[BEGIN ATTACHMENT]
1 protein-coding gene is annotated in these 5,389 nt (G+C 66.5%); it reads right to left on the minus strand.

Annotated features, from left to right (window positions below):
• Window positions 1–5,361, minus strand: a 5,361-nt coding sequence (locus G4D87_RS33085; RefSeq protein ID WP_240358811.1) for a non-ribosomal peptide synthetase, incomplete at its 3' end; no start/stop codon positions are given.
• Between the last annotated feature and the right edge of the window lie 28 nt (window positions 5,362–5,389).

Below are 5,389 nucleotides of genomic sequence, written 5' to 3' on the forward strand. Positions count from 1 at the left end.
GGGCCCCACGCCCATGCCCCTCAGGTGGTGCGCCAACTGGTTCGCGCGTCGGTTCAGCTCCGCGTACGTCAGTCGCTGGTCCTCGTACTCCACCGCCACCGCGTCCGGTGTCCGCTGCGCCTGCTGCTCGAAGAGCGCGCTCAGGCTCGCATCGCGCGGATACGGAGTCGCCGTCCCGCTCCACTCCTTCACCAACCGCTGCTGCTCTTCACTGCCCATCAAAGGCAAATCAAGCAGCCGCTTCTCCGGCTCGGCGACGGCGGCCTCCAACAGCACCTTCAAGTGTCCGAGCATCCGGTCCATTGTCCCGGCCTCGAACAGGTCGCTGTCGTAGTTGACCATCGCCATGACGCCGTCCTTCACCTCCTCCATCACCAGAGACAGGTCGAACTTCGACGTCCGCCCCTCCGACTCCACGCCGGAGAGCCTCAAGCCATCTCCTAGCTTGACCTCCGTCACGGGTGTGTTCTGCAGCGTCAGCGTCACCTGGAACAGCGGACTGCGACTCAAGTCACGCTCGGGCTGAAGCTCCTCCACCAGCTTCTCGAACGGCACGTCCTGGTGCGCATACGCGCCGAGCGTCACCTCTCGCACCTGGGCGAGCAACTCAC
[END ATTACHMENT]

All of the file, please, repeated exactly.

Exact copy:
1 protein-coding gene is annotated in these 5,389 nt (G+C 66.5%); it reads right to left on the minus strand.

Annotated features, from left to right (window positions below):
• Window positions 1–5,361, minus strand: a 5,361-nt coding sequence (locus G4D87_RS33085; RefSeq protein ID WP_240358811.1) for a non-ribosomal peptide synthetase, incomplete at its 3' end; no start/stop codon positions are given.
• Between the last annotated feature and the right edge of the window lie 28 nt (window positions 5,362–5,389).

Below are 5,389 nucleotides of genomic sequence, written 5' to 3' on the forward strand. Positions count from 1 at the left end.
GGGCCCCACGCCCATGCCCCTCAGGTGGTGCGCCAACTGGTTCGCGCGTCGGTTCAGCTCCGCGTACGTCAGTCGCTGGTCCTCGTACTCCACCGCCACCGCGTCCGGTGTCCGCTGCGCCTGCTGCTCGAAGAGCGCGCTCAGGCTCGCATCGCGCGGATACGGAGTCGCCGTCCCGCTCCACTCCTTCACCAACCGCTGCTGCTCTTCACTGCCCATCAAAGGCAAATCAAGCAGCCGCTTCTCCGGCTCGGCGACGGCGGCCTCCAACAGCACCTTCAAGTGTCCGAGCATCCGGTCCATTGTCCCGGCCTCGAACAGGTCGCTGTCGTAGTTGACCATCGCCATGACGCCGTCCTTCACCTCCTCCATCACCAGAGACAGGTCGAACTTCGACGTCCGCCCCTCCGACTCCACGCCGGAGAGCCTCAAGCCATCTCCTAGCTTGACCTCCGTCACGGGTGTGTTCTGCAGCGTCAGCGTCACCTGGAACAGCGGACTGCGACTCAAGTCACGCTCGGGCTGAAGCTCCTCCACCAGCTTCTCGAACGGCACGTCCTGGTGCGCATACGCGCCGAGCGTCACCTCTCGCACCTGGGCGAGCAACTCAC